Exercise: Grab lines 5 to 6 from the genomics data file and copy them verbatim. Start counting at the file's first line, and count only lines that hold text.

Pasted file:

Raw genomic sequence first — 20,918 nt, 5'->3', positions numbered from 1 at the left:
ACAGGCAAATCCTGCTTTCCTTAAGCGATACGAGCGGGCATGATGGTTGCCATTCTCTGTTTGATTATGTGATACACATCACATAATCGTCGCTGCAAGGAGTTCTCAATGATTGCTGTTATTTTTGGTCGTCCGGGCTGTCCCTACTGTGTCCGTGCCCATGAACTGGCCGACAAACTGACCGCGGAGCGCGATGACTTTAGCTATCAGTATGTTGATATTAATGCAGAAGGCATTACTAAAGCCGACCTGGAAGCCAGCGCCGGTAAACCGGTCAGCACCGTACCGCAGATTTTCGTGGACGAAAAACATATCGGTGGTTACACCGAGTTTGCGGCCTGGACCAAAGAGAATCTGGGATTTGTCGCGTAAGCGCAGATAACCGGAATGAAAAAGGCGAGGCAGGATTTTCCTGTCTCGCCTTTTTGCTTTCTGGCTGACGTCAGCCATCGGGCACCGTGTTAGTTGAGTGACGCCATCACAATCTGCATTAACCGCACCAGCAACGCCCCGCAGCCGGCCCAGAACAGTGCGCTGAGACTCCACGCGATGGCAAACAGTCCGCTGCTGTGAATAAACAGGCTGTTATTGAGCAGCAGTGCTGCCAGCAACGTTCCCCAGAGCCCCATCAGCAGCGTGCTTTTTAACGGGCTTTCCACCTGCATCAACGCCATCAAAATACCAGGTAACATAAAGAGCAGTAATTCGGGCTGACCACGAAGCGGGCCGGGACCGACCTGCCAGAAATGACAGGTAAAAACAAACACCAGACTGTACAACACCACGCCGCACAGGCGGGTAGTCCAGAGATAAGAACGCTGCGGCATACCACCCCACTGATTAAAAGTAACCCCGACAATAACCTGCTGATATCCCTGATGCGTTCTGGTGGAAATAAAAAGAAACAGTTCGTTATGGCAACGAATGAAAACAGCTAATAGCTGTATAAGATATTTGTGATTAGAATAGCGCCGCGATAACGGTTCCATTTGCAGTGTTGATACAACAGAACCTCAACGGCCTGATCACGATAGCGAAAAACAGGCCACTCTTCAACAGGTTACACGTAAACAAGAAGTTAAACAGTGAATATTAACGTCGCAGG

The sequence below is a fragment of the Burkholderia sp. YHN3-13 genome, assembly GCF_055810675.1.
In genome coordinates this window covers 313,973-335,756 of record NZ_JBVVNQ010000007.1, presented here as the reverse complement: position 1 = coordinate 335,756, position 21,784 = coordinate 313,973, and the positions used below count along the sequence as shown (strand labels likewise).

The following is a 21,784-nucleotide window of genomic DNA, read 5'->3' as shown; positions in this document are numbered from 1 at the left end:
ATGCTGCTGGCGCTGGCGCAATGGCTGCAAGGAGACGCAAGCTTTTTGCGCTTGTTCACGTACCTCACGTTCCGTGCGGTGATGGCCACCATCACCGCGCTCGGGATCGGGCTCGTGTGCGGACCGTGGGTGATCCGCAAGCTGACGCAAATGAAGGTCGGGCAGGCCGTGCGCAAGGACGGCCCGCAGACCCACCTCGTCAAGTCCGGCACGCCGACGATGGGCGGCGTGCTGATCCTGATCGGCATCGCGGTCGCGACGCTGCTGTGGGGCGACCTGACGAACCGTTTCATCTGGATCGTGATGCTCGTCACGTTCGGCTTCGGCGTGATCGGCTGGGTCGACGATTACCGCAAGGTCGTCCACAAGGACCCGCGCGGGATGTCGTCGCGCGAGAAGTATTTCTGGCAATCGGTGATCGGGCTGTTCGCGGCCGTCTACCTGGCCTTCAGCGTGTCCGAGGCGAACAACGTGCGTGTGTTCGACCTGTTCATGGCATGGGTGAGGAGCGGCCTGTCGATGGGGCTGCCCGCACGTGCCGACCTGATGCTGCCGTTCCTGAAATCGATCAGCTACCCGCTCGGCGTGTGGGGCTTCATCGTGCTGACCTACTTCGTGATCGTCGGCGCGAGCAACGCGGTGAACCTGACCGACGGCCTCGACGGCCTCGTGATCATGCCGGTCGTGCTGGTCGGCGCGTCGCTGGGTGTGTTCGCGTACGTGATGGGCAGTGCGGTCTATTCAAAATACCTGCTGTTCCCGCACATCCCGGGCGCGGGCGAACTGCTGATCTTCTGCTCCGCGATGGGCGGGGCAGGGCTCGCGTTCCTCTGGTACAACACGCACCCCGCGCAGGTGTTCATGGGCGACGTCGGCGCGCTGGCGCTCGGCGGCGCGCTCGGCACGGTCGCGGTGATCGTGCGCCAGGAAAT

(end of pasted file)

The following is a 21,784-nucleotide window of genomic DNA, read 5'->3' as shown; positions in this document are numbered from 1 at the left end:
ATGCTGCTGGCGCTGGCGCAATGGCTGCAAGGAGACGCAAGCTTTTTGCGCTTGTTCACGTACCTCACGTTCCGTGCGGTGATGGCCACCATCACCGCGCTCGGGATCGGGCTCGTGTGCGGACCGTGGGTGATCCGCAAGCTGACGCAAATGAAGGTCGGGCAGGCCGTGCGCAAGGACGGCCCGCAGACCCACCTCGTCAAGTCCGGCACGCCGACGATGGGCGGCGTGCTGATCCTGATCGGCATCGCGGTCGCGACGCTGCTGTGGGGCGACCTGACGAACCGTTTCATCTGGATCGTGATGCTCGTCACGTTCGGCTTCGGCGTGATCGGCTGGGTCGACGATTACCGCAAGGTCGTCCACAAGGACCCGCGCGGGATGTCGTCGCGCGAGAAGTATTTCTGGCAATCGGTGATCGGGCTGTTCGCGGCCGTCTACCTGGCCTTCAGCGTGTCCGAGGCGAACAACGTGCGTGTGTTCGACCTGTTCATGGCATGGGTGAGGAGCGGCCTGTCGATGGGGCTGCCCGCACGTGCCGACCTGATGCTGCCGTTCCTGAAATCGATCAGCTACCCGCTCGGCGTGTGGGGCTTCATCGTGCTGACCTACTTCGTGATCGTCGGCGCGAGCAACGCGGTGAACCTGACCGACGGCCTCGACGGCCTCGTGATCATGCCGGTCGTGCTGGTCGGCGCGTCGCTGGGTGTGTTCGCGTACGTGATGGGCAGTGCGGTCTATTCAAAATACCTGCTGTTCCCGCACATCCCGGGCGCGGGCGAACTGCTGATCTTCTGCTCCGCGATGGGCGGGGCAGGGCTCGCGTTCCTCTGGTACAACACGCACCCCGCGCAGGTGTTCATGGGCGACGTCGGCGCGCTGGCGCTCGGCGGCGCGCTCGGCACGGTCGCGGTGATCGTGCGCCAGGAAAT